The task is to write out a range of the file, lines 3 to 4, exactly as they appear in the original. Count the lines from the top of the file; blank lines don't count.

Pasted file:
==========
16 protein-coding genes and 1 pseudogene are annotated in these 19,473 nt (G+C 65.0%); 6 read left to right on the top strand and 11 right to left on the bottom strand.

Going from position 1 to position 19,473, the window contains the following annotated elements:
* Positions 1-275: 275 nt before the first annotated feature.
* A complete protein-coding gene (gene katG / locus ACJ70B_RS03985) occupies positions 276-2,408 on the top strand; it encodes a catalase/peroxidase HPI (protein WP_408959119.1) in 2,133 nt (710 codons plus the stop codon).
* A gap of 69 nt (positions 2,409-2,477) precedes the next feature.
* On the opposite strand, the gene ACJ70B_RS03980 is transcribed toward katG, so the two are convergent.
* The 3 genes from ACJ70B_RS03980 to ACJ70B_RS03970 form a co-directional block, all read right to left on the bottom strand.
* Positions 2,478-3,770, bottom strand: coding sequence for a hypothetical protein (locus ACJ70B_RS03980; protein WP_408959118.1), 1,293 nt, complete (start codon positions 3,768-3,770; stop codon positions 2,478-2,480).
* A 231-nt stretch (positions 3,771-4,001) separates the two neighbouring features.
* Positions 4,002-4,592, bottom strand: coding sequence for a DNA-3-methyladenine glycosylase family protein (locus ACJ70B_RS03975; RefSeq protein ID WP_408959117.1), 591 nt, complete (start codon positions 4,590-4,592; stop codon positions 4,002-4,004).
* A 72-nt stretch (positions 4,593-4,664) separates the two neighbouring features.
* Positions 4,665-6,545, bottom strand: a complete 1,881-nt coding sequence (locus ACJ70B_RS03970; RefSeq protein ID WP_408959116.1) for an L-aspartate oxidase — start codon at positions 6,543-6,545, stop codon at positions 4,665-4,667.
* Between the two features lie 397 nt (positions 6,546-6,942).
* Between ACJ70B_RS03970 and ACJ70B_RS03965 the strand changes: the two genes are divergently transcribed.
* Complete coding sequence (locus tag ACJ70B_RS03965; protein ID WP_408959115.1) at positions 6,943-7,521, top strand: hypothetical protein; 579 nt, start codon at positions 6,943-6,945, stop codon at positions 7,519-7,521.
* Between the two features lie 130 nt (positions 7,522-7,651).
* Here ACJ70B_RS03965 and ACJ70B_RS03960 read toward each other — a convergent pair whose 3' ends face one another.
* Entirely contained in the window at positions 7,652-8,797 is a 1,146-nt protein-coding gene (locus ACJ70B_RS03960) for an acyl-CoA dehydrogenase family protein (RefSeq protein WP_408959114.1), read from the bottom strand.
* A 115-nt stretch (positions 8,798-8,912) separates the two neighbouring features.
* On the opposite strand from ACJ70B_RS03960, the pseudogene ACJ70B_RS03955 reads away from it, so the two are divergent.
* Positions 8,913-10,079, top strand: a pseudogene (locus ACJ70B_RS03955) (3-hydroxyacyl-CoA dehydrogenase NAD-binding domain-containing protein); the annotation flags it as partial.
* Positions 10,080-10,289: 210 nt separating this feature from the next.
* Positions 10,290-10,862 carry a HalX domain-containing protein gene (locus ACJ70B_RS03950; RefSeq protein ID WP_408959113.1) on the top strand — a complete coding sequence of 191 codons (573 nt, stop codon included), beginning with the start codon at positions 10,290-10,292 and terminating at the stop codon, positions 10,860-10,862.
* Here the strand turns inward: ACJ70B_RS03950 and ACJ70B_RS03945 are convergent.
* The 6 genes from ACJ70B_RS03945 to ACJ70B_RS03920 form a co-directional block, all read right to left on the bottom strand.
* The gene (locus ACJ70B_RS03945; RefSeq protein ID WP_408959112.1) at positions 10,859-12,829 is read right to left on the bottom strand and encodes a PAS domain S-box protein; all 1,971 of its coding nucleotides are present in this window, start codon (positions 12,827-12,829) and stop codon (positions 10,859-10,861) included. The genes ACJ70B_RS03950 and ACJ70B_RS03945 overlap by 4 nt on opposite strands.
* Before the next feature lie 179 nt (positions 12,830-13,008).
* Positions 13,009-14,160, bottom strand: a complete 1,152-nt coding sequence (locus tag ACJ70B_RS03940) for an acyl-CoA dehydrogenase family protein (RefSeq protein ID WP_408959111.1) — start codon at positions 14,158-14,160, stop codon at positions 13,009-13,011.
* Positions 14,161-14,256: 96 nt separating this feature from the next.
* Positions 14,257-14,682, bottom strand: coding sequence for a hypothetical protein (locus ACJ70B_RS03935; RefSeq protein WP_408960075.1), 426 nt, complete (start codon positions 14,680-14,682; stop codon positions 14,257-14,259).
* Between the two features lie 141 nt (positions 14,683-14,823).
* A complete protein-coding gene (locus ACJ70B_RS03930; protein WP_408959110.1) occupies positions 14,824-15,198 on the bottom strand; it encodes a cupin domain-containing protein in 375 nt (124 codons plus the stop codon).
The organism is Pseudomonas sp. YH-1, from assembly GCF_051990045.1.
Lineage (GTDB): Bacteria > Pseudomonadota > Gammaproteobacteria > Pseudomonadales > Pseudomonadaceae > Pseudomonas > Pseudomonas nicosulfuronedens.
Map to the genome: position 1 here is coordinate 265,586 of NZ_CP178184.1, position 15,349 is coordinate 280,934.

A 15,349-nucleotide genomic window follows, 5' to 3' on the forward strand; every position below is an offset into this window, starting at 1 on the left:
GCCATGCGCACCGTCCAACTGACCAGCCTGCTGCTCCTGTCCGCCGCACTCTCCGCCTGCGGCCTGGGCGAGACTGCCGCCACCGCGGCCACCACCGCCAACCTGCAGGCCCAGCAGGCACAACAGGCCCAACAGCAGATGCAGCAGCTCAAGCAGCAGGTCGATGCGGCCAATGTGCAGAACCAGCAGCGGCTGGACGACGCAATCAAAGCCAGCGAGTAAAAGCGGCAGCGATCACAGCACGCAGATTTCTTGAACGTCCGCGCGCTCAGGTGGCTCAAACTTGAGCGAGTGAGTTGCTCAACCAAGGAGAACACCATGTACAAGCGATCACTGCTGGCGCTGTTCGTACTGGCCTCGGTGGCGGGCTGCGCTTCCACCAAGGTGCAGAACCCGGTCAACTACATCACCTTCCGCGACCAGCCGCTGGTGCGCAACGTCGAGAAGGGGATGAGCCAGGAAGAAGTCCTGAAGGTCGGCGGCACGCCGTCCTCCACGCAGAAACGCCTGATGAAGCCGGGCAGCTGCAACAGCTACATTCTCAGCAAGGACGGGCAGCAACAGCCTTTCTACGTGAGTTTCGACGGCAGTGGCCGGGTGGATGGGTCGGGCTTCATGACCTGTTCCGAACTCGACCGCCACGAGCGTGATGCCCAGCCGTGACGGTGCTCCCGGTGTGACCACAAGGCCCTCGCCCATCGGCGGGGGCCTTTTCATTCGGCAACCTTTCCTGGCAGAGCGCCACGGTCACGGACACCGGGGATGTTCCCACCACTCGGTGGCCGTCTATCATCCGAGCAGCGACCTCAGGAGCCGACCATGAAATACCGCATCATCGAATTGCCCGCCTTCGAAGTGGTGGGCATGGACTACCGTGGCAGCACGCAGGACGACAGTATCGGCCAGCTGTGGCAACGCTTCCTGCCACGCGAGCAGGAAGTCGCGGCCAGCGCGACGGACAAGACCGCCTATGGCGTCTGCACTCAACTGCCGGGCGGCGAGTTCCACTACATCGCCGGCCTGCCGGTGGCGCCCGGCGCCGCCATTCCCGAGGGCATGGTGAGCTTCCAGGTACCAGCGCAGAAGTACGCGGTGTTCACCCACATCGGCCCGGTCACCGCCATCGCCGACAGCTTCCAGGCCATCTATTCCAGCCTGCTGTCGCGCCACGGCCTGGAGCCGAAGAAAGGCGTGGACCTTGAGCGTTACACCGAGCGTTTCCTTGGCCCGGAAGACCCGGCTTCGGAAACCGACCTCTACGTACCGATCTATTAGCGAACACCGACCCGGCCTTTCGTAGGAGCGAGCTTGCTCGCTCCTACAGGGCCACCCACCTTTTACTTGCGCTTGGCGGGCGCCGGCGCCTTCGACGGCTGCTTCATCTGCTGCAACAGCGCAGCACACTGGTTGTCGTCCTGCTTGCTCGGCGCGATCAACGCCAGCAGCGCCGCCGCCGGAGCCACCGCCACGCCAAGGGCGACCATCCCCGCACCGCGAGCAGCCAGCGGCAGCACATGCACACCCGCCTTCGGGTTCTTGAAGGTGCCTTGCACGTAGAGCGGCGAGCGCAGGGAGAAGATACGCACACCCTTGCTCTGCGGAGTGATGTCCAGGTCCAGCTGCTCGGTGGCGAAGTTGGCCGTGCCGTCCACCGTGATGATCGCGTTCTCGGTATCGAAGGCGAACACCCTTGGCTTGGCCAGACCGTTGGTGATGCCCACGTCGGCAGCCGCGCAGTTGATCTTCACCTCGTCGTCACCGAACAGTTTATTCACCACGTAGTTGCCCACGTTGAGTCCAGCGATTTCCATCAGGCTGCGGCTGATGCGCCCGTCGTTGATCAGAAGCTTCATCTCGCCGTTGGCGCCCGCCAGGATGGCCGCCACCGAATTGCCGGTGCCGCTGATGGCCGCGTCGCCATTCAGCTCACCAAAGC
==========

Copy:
* Positions 1-275: 275 nt before the first annotated feature.
* A complete protein-coding gene (gene katG / locus ACJ70B_RS03985) occupies positions 276-2,408 on the top strand; it encodes a catalase/peroxidase HPI (protein WP_408959119.1) in 2,133 nt (710 codons plus the stop codon).